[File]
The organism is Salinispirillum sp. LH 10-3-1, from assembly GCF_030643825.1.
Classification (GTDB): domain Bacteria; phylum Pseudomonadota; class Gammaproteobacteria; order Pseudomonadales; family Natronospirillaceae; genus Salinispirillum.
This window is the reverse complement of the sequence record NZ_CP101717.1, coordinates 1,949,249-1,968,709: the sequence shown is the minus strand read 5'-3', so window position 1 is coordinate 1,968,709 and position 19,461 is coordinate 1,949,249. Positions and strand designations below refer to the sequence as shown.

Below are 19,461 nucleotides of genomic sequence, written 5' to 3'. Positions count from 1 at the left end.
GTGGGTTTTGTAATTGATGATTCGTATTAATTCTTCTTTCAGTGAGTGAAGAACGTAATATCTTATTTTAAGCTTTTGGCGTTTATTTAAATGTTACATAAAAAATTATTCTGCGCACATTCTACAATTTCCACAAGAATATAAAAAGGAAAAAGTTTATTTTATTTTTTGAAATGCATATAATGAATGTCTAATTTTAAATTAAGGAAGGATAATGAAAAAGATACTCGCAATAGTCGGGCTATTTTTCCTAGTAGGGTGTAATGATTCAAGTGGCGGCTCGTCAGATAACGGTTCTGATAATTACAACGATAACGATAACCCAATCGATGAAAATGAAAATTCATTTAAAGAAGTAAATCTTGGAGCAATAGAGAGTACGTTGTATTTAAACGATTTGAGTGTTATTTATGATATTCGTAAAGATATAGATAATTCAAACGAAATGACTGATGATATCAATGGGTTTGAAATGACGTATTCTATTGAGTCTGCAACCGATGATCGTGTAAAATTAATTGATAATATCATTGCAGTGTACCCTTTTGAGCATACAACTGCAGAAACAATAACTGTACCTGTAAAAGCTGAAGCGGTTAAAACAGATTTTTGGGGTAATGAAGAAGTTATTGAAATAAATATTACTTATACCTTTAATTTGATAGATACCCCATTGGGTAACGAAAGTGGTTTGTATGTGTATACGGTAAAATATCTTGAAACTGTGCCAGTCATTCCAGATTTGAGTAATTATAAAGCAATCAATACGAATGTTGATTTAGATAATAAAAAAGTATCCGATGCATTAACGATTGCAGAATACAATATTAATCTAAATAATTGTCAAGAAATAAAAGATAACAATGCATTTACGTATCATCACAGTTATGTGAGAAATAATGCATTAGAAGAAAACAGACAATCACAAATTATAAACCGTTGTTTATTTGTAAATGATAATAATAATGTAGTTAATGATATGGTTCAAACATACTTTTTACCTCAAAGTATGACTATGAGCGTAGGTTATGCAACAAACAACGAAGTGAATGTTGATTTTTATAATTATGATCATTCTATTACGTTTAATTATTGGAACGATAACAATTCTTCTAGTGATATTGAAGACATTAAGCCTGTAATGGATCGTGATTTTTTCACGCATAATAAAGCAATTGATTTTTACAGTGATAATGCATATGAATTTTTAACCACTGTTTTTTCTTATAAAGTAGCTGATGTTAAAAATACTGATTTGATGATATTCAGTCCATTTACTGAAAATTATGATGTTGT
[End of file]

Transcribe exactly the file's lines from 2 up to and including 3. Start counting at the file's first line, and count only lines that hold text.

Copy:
Classification (GTDB): domain Bacteria; phylum Pseudomonadota; class Gammaproteobacteria; order Pseudomonadales; family Natronospirillaceae; genus Salinispirillum.
This window is the reverse complement of the sequence record NZ_CP101717.1, coordinates 1,949,249-1,968,709: the sequence shown is the minus strand read 5'-3', so window position 1 is coordinate 1,968,709 and position 19,461 is coordinate 1,949,249. Positions and strand designations below refer to the sequence as shown.